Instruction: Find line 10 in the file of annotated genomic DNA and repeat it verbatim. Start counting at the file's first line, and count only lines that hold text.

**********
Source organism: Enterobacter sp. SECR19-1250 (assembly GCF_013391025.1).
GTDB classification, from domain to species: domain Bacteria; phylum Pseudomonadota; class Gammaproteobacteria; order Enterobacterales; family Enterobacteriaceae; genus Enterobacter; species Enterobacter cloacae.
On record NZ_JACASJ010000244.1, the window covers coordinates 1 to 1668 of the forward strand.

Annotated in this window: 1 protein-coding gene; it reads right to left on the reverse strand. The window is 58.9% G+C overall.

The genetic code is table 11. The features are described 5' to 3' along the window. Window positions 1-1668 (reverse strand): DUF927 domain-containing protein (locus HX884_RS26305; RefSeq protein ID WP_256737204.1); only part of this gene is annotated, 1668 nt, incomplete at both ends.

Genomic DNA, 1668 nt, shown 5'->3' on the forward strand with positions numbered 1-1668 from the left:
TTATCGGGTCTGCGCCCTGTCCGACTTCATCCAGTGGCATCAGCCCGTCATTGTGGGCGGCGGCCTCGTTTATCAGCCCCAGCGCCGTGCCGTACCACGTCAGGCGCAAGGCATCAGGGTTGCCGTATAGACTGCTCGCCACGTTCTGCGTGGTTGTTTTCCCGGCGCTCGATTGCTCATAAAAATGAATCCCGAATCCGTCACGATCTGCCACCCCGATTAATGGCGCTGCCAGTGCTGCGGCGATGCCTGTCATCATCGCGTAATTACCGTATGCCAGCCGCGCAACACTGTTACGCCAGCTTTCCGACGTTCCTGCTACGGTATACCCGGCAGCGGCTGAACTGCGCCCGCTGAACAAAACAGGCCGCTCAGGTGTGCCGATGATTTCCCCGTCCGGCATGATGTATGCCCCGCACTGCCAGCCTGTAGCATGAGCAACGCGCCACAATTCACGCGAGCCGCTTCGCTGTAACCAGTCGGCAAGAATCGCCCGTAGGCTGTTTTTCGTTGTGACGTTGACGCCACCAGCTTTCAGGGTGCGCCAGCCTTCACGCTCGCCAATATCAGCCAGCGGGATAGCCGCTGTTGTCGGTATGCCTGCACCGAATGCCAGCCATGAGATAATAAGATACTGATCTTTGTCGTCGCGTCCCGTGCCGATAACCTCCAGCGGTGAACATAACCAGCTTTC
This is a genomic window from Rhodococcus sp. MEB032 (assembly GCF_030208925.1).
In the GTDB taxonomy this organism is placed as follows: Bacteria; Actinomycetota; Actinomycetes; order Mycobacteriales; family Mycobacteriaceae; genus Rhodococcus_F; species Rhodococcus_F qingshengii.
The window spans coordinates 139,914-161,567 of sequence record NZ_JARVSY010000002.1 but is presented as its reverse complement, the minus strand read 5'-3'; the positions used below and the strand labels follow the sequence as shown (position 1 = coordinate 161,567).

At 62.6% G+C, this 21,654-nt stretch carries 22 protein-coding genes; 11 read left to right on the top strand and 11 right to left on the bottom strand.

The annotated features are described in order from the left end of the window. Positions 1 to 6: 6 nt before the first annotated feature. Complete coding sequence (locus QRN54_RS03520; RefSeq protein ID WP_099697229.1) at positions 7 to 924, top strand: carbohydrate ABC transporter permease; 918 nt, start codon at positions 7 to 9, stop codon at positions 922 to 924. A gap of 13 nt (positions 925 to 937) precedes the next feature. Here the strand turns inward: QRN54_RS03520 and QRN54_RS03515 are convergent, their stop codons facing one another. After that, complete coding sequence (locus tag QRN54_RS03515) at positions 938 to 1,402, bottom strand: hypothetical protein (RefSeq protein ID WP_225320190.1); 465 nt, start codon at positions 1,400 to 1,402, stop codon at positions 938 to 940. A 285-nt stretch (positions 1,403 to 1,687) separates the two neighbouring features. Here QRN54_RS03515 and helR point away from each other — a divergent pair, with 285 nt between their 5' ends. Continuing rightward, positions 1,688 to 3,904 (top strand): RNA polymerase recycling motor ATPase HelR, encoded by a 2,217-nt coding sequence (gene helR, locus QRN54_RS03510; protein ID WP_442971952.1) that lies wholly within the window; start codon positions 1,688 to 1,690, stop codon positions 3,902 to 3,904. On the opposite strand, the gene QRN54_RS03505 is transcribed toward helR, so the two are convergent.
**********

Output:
The window spans coordinates 139,914-161,567 of sequence record NZ_JARVSY010000002.1 but is presented as its reverse complement, the minus strand read 5'-3'; the positions used below and the strand labels follow the sequence as shown (position 1 = coordinate 161,567).